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Flohrs v. Eli Lilly and Co.

United States District Court, Tenth Circuit

September 4, 2013



SAM A. CROW, Senior District Judge.

This case comes before the Court on Plaintiff's motion to seal eight documents previously filed in this case because they reference the amount of money that Plaintiff received pursuant to his Severance Agreement with Defendant. Defendant does not object to the relief requested by Plaintiff in the motion, noting that its position is consistent with the terms of the parties settlement agreement in this case.

The parties' agreement that certain information should be placed under seal, however, does not vest this Court with authority to do so. See Shepard v. Dineequity, Inc., 2009 WL 3173723, 1 (D.Kan. 2009) (denying motion for leave to file under seal where plaintiffs based their request on a protective order and a joint agreement of the parties to place the information under seal). Instead, the Court must be mindful of the strong public interest in resolving cases publically, and weigh that interest against those shown by the parties.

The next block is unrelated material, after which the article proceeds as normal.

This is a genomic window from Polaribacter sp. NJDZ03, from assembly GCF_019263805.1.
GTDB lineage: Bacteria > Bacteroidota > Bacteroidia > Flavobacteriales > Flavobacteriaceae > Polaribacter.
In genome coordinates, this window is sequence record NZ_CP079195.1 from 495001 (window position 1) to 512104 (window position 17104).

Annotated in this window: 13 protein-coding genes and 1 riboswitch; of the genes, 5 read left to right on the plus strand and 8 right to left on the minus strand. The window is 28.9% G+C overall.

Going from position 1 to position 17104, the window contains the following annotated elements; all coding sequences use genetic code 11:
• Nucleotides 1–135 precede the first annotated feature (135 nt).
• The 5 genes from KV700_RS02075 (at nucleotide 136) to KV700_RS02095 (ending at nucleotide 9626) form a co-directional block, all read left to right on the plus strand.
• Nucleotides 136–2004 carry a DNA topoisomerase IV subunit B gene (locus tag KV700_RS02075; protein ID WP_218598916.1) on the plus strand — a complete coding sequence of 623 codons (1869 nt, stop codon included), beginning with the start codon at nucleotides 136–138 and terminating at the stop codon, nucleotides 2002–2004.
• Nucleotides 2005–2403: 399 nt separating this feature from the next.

It is beyond question that this Court has discretionary power to control and seal, if necessary, records and files in its possession. [footnote omitted.] See Nixon v. Warner Communications, Inc., 435 U.S. 589, 598, 98 S.Ct. 1306, 1312, 55 L.Ed.2d 570 (1978); Nixon v. Sirica, 159 U.S.App.D.C. 58, 79, 487 F.2d 700, 721 (D.C.Cir. 1973). See also Birnbaum v. Wilcox-Gay Corp., 17 F.R.D. 133, 139 (D.C.Ill. 1953). In exercising this discretion we weigh the interests of the public, which are presumptively paramount, against those advanced by the parties. See Nixon v. Warner Communications, Inc., 435 U.S. 589, 602, 98 S.Ct. 1306, 1314, 55 L.Ed.2d 570 (1978); In re Sarkar, 575 F.2d 870, 872 (Cust. & Pat.App. 1978).

Crystal Grower's Corp. v. Dobbins, 616 F.2d 458 (10th Cir. 1980).

In Crystal Grower's Corp., the Tenth Circuit identified three public interests where the parties sought to prevent public disclosure of the contents of communications between attorneys and their clients:

At least three possible interests may be asserted in behalf of the general public in a case like this. First is the general interest in understanding disputes that are presented to a public forum for resolution. Second is the public's interest in assuring that the courts are fairly run and judges are honest. Pointing in the other direction, however, is the public interest expressed in the doctrines of attorney-client privilege and work product immunity; a decision circumventing these doctrines poses a significant threat to the free flow of communications between clients and their attorneys and inhibits the ability of lawyers to adequately prepare their clients' cases.